We all create digital content practically every day. We take photos with our digital cameras or phones, send email, use social media, fill out online forms, and create any number of other things using our computers and mobile devices. Some of this information may be important to us (or others) in the future. In fact, state employees have a special responsibility to maintain any content they create that is considered part of the public record in accordance with the applicable retention schedule. But most people are unaware that decisions they make at the time they create digital content can impact the accessibility of that content in the future.
What kinds of decisions you might ask? Well decisions about what software to use, what file format to save the file in, what to name the file and where to store it. All things you probably never give much thought to. You probably use whatever software happens to be on your computer that will work for whatever activity you are attempting, save the file in whatever format the system defaults to, name the file something that makes sense to you at the time, and put the file in the default location the system chooses. But not giving much thought to these decisions can lead to problems finding and accessing this content down the road.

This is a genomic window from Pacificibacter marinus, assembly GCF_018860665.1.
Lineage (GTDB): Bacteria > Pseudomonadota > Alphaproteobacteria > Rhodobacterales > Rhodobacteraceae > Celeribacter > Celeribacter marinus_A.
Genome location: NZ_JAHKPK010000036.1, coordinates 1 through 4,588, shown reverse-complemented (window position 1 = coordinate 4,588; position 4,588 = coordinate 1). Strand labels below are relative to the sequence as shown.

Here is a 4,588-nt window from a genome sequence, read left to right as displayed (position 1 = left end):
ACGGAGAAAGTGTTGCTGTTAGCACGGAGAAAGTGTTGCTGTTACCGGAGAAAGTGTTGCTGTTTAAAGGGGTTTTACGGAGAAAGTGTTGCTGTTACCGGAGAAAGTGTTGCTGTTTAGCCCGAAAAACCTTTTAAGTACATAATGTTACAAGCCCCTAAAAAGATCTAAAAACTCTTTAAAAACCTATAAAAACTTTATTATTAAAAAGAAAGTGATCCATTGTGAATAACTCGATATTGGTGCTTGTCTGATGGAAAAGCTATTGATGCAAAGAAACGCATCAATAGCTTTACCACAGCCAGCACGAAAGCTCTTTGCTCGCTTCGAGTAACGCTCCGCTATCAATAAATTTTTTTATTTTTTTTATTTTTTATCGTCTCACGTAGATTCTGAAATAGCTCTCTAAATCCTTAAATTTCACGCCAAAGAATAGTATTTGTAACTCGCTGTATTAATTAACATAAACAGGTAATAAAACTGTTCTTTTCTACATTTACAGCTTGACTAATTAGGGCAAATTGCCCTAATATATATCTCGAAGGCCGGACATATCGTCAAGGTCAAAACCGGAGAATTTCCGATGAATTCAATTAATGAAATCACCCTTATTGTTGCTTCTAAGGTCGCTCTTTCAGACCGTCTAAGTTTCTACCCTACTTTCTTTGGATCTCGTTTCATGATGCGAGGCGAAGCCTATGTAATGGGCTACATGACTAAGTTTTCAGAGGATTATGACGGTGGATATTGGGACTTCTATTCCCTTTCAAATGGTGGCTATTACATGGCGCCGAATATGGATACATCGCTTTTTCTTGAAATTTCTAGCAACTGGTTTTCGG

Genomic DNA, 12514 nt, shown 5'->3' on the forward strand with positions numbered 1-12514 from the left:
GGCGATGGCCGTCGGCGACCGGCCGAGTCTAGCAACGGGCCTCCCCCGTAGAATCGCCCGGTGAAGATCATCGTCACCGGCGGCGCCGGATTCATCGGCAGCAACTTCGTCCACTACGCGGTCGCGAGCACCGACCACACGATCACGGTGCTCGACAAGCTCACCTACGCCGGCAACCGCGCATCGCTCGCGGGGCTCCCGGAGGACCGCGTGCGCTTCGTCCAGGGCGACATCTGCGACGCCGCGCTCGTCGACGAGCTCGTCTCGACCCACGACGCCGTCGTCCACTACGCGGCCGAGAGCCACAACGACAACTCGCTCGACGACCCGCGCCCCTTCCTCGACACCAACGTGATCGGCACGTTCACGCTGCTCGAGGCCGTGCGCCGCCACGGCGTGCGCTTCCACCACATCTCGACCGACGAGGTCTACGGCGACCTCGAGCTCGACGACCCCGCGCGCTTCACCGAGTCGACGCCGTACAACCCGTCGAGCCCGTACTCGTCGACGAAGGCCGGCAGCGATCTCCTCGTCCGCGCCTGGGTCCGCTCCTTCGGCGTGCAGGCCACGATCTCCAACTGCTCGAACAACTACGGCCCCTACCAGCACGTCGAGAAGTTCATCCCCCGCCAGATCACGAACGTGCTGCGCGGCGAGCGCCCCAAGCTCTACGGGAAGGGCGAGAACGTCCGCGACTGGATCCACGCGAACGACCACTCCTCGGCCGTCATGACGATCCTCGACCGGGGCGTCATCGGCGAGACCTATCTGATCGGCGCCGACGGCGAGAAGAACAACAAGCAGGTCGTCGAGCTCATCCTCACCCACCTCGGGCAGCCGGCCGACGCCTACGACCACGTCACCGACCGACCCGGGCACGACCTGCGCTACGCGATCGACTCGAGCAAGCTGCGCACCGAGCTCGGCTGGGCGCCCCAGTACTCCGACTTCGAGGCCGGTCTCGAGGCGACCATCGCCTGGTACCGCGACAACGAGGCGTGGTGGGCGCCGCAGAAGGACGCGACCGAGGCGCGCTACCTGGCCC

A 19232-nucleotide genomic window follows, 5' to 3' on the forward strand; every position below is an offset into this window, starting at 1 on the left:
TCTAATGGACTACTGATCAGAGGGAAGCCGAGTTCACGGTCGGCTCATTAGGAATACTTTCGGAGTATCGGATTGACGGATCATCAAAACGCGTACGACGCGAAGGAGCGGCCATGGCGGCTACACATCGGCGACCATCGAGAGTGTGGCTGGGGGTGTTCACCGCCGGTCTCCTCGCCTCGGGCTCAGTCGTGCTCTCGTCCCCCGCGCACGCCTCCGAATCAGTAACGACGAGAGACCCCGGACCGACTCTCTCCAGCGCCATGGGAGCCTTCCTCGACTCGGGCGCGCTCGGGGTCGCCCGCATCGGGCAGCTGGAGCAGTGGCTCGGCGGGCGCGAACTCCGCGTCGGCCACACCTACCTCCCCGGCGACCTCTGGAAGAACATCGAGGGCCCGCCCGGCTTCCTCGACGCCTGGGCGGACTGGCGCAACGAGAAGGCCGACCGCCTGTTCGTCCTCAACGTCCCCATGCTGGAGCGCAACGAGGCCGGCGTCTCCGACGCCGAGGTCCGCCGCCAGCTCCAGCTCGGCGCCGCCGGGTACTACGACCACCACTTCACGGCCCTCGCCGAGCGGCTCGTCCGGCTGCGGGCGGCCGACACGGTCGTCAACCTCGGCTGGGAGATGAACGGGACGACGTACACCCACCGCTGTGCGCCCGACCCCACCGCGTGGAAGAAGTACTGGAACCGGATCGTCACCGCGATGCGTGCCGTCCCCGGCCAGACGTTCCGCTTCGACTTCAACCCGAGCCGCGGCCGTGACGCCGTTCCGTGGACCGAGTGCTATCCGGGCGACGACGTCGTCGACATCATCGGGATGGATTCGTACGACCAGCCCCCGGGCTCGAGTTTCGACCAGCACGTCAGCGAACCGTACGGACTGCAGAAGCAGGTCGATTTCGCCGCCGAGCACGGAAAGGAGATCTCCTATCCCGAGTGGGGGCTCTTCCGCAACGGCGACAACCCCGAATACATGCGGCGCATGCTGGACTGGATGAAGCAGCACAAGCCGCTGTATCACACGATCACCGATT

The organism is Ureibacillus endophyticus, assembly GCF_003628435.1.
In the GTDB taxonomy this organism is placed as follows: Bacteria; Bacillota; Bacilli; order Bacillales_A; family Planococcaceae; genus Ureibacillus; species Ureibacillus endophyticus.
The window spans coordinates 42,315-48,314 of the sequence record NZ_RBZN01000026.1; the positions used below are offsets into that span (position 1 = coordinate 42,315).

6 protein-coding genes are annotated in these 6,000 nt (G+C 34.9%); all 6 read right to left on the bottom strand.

To find out the potential impacts of these decisions and discover ways to prevent loss of content due to lack of attention in these areas check out the Department of Cultural Resources’ Digital Preservation Education page.